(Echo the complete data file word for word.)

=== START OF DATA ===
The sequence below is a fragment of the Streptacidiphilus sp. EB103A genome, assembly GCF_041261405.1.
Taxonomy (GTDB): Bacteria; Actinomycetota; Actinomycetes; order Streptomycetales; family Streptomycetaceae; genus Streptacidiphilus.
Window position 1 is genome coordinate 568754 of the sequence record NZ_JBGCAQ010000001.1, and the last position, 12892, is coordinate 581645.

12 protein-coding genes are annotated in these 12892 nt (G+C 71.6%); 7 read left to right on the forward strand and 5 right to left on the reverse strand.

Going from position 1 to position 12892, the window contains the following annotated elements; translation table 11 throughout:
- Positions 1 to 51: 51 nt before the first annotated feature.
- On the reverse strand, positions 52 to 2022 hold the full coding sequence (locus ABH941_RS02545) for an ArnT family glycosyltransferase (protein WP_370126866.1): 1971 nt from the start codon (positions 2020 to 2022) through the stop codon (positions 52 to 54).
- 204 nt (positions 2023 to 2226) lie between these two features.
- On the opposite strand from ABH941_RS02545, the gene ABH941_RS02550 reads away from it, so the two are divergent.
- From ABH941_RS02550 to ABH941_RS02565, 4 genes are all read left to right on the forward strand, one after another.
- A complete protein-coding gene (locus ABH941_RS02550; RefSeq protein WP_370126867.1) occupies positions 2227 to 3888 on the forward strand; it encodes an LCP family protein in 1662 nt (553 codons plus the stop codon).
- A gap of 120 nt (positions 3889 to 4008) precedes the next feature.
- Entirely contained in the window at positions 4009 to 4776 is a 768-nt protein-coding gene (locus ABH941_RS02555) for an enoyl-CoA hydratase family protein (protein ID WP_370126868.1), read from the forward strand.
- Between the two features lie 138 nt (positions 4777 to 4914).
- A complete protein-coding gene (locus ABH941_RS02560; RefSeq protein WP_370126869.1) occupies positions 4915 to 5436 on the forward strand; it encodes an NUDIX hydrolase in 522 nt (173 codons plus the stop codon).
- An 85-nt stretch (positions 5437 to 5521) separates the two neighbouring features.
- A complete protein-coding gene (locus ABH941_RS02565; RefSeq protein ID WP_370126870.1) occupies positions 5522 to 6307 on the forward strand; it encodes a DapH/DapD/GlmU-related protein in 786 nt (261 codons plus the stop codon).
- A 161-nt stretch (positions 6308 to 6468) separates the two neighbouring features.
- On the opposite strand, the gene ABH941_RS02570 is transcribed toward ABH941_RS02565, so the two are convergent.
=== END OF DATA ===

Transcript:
The sequence below is a fragment of the Streptacidiphilus sp. EB103A genome, assembly GCF_041261405.1.
Taxonomy (GTDB): Bacteria; Actinomycetota; Actinomycetes; order Streptomycetales; family Streptomycetaceae; genus Streptacidiphilus.
Window position 1 is genome coordinate 568754 of the sequence record NZ_JBGCAQ010000001.1, and the last position, 12892, is coordinate 581645.

12 protein-coding genes are annotated in these 12892 nt (G+C 71.6%); 7 read left to right on the forward strand and 5 right to left on the reverse strand.

Going from position 1 to position 12892, the window contains the following annotated elements; translation table 11 throughout:
- Positions 1 to 51: 51 nt before the first annotated feature.
- On the reverse strand, positions 52 to 2022 hold the full coding sequence (locus ABH941_RS02545) for an ArnT family glycosyltransferase (protein WP_370126866.1): 1971 nt from the start codon (positions 2020 to 2022) through the stop codon (positions 52 to 54).
- 204 nt (positions 2023 to 2226) lie between these two features.
- On the opposite strand from ABH941_RS02545, the gene ABH941_RS02550 reads away from it, so the two are divergent.
- From ABH941_RS02550 to ABH941_RS02565, 4 genes are all read left to right on the forward strand, one after another.
- A complete protein-coding gene (locus ABH941_RS02550; RefSeq protein WP_370126867.1) occupies positions 2227 to 3888 on the forward strand; it encodes an LCP family protein in 1662 nt (553 codons plus the stop codon).
- A gap of 120 nt (positions 3889 to 4008) precedes the next feature.
- Entirely contained in the window at positions 4009 to 4776 is a 768-nt protein-coding gene (locus ABH941_RS02555) for an enoyl-CoA hydratase family protein (protein ID WP_370126868.1), read from the forward strand.
- Between the two features lie 138 nt (positions 4777 to 4914).
- A complete protein-coding gene (locus ABH941_RS02560; RefSeq protein WP_370126869.1) occupies positions 4915 to 5436 on the forward strand; it encodes an NUDIX hydrolase in 522 nt (173 codons plus the stop codon).
- An 85-nt stretch (positions 5437 to 5521) separates the two neighbouring features.
- A complete protein-coding gene (locus ABH941_RS02565; RefSeq protein ID WP_370126870.1) occupies positions 5522 to 6307 on the forward strand; it encodes a DapH/DapD/GlmU-related protein in 786 nt (261 codons plus the stop codon).
- A 161-nt stretch (positions 6308 to 6468) separates the two neighbouring features.
- On the opposite strand, the gene ABH941_RS02570 is transcribed toward ABH941_RS02565, so the two are convergent.